Candles cause nearly 10,000 house fires a year (35% from candles in the bedroom) and those candles I just mentioned, are a fire hazard.  Without enough wax in my pillar as a buffer, the flame can ignite debris (like a match particle that’s been left in the candle) and cause a blaze to flare up.  Even if a fire doesn’t ignite, the low-level of wax in the jar increases the likelihood of the flame brushing against the sides and the bottom.  If the glass gets hot enough, it could shatter.  In any case, if you let the wax burn lower than half an inch, you are putting your home at risk.

Although most of the time, the candle I’m burning is close to us like on a shelf or an end table, why risk it?  They’re going in the trash.  And, while I’m at it, I’m going to purge all other kinds of candles that are shorter than two inches.  It just gives me more reason to buy some pretty fall scented new ones!

Where should my first stop be on my candle shopping spree?

– S.O.
POB Agency

There are 4 Types of Customers. Which One are You?

In a customer facing role we encounter a variety of personalities and communication styles.  People think, react and behave in various ways depending on their personality. We found that although there are many layers to ones personality, we can be grouped into four main types of customer behavior. 

Driver (or Director):  Drivers don’t have time to wait and are easily annoyed by small talk and banter. They don’t want to tell you about their day and are usually identified by their impatient looks, tapping feet, and constant checking of their watch. They want what they want when they want it – and they want it now! In extreme cases they can be intimidating know-it-all’s.  Their goals are very clear. They want the best possible product at the lowest possible price delivered when they want it – which is usually immediately.  Get down to business with these people. Take their order and let them get on with their lives.

Socializers: These customers love people, are quick to smile, and don’t mind spending a few minutes in conversation with you about the weather, sports or life.  They have a strong need to feel part of a group and take an ownership position in anything they do.  They love to be asked their opinion because they like to feel part of the decision-making process.  They like to build relationships and are an excellent referral source.  These people are usually three calls away from getting anything they want. They always know someone who knows someone who knows someone – the classic example of “three degrees of separation.”   It could be the best product at the best price but the Socializer won’t do business with you  if they don’t like you.  Use compliments liberally. Do whatever you have to do to remember the names of these people.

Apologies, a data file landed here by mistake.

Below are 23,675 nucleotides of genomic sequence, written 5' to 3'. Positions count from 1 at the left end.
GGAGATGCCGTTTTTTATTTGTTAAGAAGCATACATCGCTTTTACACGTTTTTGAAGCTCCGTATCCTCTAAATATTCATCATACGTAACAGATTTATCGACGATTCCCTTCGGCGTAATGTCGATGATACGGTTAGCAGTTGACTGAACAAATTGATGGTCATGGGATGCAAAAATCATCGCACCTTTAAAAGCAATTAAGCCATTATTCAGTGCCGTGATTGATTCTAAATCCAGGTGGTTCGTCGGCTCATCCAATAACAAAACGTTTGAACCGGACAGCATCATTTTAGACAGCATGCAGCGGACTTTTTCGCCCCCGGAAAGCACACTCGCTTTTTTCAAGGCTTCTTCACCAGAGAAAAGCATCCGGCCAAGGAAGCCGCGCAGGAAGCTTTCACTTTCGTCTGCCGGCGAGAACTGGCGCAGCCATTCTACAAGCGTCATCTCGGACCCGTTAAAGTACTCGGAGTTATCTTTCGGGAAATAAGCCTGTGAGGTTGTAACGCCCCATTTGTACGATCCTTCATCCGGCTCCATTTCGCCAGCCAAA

Ambiables: These customers are not assertive but they are responsive and emotionally expressive.  They are dependent on others, respectful, willing and agreeable.  They are low risk takers and like security.  They like personal assurance, specific guarantees, low risk, and don’t want to hear a lot of options.  They can be over sensitive so when they speak, listen or risk alienating them.  Don’t take advantage of their good nature.  Work jointly with them to seek a common ground.

Analytical: Similar to the Action personality, these people don’t like chit-chat, but unlike all others, these customers are very specific about what they want. These types usually have professions that require accuracy and analysis.  They will explain their problem in a very detailed manner. Sometimes it may seem they’re trying to tell you how to do your job, but they’re not, they just know what they want and don’t want any misunderstandings.  Analyticals read manuals, directions and the fine print. Like the Director type they are unaffected by small talk or the niceties that can accompany a “sales” or business meeting.  They conduct research and analyze all the possibilities before making a decision and they want data.  Give them facts and data and do not make a statement unless you can back it up with pertinent information.

In which customer category do you see yourself?  Do you see yourself in more than one category.  Let us know in the comments. 

If you are an existing customer, contact us if you have not reviewed your policies in the last year.  And, if you are not a customer, we’d love the opportunity to earn your business.  Here are our business hours.

Continue to stay in touch with us on Facebook, Twitter, & Pinterest.

– S.O.
POB Agency